In 1914 Karen Blixen arrived in Kenya with her husband to run a coffee farm. Instantly drawn to the land, she spent her happiest years there until the plantation failed. Karen Blixen was forced to return to Denmark in 1931 and it was there that she wrote this classic account of her experiences. A poignant farewell to her beloved farm, Out of Africa describes her strong friendships with the people of the area, her affection for the landscape and animals, and great love for the adventurer Denys Finch-Hatton.



Last month I finally got round to reading Out of Africa by Karen Blixen and I am so pleased that I finally got round to reading it! I initially bought this book last year after watching the film adaptation with my mum. I very much enjoyed the film for its stunning views of Africa and I thought that if the film was so beautiful the books descriptions of the African landscape must be too. But after reading the book I was disappointed with the lace of descriptive writing of the African landscape. Yet, I found myself picking out chunks of descriptive writing about the African natives as they were so descriptive and very interesting to me.

This book, or memoir, has 5 main chapters, four of which read very much like a memoir turned fiction story which I greatly enjoyed. However, there was one chapter, titled ‘From an Immigrant’s Notebook’ that I felt ruined and broke the stories chronological framework up and thus removed emotionally from the book. Also this chapter read very much like notes from a notebook. There were sub-chapters that were very short and didn’t add anything much to the story in a chronological sense and at this point I got rather bored as it felt as if Karen Blixen could no longer be bothered to weave these journaled parts of her life into a narrative and instead just copied them all down and shoved them into one chapter. Despite this, I did feel that the concluding chapter where Blixen says goodbye to her farm in Africa that all these little lose stories came together, in a way, to bid her farewell.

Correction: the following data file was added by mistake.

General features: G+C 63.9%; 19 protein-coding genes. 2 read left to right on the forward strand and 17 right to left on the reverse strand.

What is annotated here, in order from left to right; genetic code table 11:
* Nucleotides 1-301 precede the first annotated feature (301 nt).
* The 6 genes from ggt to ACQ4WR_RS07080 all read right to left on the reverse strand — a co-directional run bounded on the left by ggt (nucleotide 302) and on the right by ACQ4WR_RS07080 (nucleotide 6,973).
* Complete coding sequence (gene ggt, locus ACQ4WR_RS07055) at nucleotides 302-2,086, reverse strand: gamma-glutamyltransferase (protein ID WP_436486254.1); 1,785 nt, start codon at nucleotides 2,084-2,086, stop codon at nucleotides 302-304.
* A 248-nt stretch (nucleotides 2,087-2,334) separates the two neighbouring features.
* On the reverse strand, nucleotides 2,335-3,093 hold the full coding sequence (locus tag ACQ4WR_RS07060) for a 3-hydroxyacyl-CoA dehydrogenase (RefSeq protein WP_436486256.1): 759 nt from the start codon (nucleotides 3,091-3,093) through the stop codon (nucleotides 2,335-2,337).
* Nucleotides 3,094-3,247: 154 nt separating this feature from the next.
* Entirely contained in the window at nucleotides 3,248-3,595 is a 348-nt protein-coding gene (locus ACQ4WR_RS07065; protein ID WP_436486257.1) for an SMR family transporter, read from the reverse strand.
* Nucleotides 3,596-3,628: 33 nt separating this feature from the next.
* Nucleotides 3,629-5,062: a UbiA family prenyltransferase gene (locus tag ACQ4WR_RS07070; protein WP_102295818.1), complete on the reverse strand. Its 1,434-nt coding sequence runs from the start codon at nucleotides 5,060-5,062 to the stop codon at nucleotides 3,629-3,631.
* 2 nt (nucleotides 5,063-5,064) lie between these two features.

All in all, I very much enjoyed learning about Blixen’s time and life in Africa, especially about how the natives of Africa lived during this time.